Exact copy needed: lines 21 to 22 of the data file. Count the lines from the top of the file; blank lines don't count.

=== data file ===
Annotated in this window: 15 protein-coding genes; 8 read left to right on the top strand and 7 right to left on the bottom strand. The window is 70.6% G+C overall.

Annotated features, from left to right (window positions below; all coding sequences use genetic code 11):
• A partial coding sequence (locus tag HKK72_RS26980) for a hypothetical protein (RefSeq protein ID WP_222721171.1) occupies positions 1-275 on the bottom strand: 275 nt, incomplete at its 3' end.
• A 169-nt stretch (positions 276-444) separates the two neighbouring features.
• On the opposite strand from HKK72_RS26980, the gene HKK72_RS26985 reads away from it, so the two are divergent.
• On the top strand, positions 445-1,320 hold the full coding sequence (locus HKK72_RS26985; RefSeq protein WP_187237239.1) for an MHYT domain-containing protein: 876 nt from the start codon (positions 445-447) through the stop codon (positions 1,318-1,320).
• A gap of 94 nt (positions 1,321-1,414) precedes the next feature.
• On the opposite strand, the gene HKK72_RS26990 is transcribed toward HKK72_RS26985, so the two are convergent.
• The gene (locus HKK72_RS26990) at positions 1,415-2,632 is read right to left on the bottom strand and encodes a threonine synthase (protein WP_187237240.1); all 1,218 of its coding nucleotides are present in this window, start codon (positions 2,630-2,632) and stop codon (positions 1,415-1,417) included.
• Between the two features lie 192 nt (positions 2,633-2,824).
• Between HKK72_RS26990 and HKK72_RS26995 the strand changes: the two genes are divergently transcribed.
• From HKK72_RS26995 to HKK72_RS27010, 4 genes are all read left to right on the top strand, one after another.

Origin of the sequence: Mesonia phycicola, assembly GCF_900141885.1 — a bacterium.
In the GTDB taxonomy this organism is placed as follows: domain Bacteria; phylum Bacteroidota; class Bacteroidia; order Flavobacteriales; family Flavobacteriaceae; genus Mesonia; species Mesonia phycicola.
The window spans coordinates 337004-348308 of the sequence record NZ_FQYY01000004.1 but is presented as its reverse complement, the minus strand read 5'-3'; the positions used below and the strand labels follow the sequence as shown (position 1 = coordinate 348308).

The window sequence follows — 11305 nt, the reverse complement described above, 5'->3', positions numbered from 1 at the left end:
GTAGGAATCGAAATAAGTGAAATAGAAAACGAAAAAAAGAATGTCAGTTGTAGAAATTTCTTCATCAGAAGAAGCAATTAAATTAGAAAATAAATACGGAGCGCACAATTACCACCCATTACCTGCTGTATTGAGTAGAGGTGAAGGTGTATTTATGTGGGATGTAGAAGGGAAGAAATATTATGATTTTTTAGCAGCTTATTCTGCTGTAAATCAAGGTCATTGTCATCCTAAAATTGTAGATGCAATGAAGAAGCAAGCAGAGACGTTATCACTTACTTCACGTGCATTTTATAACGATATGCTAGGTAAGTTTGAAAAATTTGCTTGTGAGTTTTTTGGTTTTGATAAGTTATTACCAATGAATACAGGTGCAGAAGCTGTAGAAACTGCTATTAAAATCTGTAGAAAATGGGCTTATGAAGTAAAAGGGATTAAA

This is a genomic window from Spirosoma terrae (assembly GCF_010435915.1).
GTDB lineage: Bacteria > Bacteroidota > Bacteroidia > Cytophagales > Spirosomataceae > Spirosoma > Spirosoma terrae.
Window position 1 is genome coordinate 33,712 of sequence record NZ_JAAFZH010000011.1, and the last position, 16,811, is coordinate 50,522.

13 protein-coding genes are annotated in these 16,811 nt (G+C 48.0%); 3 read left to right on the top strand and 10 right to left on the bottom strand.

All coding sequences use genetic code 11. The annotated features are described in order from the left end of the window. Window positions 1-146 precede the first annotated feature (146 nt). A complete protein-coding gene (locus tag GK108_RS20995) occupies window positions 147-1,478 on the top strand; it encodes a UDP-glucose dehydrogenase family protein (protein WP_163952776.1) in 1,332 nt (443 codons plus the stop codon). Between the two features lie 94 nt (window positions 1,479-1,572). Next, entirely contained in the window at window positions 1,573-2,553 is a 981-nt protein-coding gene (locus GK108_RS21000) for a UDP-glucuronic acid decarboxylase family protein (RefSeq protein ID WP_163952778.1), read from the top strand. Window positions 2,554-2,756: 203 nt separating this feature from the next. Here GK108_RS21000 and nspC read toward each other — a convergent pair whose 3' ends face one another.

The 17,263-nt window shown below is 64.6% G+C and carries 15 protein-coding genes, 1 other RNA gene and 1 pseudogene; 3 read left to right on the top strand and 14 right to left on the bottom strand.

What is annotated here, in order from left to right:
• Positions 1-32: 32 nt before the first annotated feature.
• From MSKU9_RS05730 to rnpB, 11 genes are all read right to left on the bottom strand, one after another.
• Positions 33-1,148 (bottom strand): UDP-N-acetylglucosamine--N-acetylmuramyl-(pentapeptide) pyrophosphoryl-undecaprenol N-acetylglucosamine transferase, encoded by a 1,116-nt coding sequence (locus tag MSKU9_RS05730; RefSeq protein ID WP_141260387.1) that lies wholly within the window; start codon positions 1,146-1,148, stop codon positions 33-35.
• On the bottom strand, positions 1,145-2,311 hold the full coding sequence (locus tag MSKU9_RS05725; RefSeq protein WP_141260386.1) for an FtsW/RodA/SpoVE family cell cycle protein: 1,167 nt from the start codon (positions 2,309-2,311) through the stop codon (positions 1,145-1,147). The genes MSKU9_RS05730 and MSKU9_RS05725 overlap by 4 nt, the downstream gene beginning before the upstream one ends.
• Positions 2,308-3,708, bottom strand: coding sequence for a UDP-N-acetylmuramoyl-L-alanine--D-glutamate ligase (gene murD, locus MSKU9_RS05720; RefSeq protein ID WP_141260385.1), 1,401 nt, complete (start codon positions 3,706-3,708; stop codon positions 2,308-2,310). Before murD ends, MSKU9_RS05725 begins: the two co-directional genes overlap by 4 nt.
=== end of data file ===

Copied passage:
13 protein-coding genes are annotated in these 16,811 nt (G+C 48.0%); 3 read left to right on the top strand and 10 right to left on the bottom strand.

All coding sequences use genetic code 11. The annotated features are described in order from the left end of the window. Window positions 1-146 precede the first annotated feature (146 nt). A complete protein-coding gene (locus tag GK108_RS20995) occupies window positions 147-1,478 on the top strand; it encodes a UDP-glucose dehydrogenase family protein (protein WP_163952776.1) in 1,332 nt (443 codons plus the stop codon). Between the two features lie 94 nt (window positions 1,479-1,572). Next, entirely contained in the window at window positions 1,573-2,553 is a 981-nt protein-coding gene (locus GK108_RS21000) for a UDP-glucuronic acid decarboxylase family protein (RefSeq protein ID WP_163952778.1), read from the top strand. Window positions 2,554-2,756: 203 nt separating this feature from the next. Here GK108_RS21000 and nspC read toward each other — a convergent pair whose 3' ends face one another.